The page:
2. Make the crust: Mix the melted butter, sugar, vanilla extract, and salt together in a medium bowl. Add the flour and stir to completely combine. The dough will be thick. Press firmly into prepared pan, making sure the layer of crust is nice and even. Bake for 20-22 minutes or until the edges are lightly browned. Remove from the oven. Using a fork, poke holes all over the top of the warm crust (not all the way through the crust). A new step I swear by, this helps the filling stick and holds the crust in place. Set aside until step 4.
  3. Make the filling: Sift the sugar and flour together in a large bowl. Add the eggs and lemon juice and whisk until completely combined.
  4. Pour filling over warm crust. Bake the bars for 22-26 minutes or until the center is relatively set and no longer jiggles. (Give the pan a light tap with an oven mitt to test.) Remove bars from the oven and cool completely at room temperature. I usually cool them for about 2 hours at room temperature, then stick in the refrigerator for 1-2 more hours until pretty chilled. I recommend serving chilled.
  5. Once cool, lift the parchment paper out of the pan using the overhang on the sides. Dust with confectioners’ sugar and cut into squares before serving. For neat squares, wipe the knife clean between each cut. Cover and store leftover lemon bars in the refrigerator for up to 1 week.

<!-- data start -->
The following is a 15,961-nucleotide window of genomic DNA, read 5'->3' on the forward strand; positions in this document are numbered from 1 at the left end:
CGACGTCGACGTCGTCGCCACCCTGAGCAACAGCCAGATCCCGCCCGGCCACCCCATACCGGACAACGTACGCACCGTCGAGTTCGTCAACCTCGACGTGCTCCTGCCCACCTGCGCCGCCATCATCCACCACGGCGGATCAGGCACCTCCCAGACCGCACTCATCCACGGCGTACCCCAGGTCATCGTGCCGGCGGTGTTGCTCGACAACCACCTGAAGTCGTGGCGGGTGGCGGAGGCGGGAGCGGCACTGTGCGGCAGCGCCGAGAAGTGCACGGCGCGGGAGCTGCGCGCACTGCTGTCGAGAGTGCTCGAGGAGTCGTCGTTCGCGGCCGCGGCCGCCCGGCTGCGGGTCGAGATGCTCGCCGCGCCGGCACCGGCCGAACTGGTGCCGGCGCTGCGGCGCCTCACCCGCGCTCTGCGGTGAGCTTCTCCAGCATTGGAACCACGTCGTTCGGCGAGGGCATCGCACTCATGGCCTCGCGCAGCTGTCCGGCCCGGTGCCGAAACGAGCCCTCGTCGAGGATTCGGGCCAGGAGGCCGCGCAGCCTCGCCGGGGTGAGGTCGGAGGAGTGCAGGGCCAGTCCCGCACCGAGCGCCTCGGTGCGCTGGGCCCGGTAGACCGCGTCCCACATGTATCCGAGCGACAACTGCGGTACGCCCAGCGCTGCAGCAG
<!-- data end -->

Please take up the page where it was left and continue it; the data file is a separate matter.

6. Freezing Instructions: Lemon bars can be frozen for up to 3-4 months. Cut the cooled bars (without confectioners’ sugar topping) into squares, then place onto a baking sheet. Freeze for 1 hour. Individually wrap each bar in aluminum foil or plastic wrap and place into a large bag or freezer container to freeze. Thaw in the refrigerator, then dust with confectioners’ sugar before serving.


  1. Glass Dish: Use a ceramic or glass pan. I always detect a slight metallic flavor in the lemon bars when baked in metal pans.
  2. Halve the Recipe: Halve each of the ingredients to yield around 12 squares in a 9×9-inch baking pan. Same oven temperature. Bake the crust for 16-18 minutes and the bars for 20 minutes or until the center no longer jiggles.
  3. Sifting: More often than not, the flour doesn’t fully incorporate into the lemon filling unless it’s sifted with the sugar. As directed in the recipe, sift the two together before adding the eggs and lemon juice. I don’t always do this (and didn’t even do it in the video above!) but it’s preferred to avoid any flour lumps. If you have a sifter, it’s worth using. If you forget, it’s not a huge deal. Here is my favorite sifter. You use it again to dust the lemon bars with confectioners’ sugar.
  4. Lemon Juice: For exceptional taste, I highly recommend fresh lemon juice. Here is a wonderful inexpensive juicer if you don’t have one. Or use another fresh-squeezed citrus like grapefruit, blood orange, lime, or regular orange. You can slightly reduce the sugar if using a sweeter citrus. I recommend no less than 1 and 2/3 cup granulated sugar in the filling as it’s needed for structure.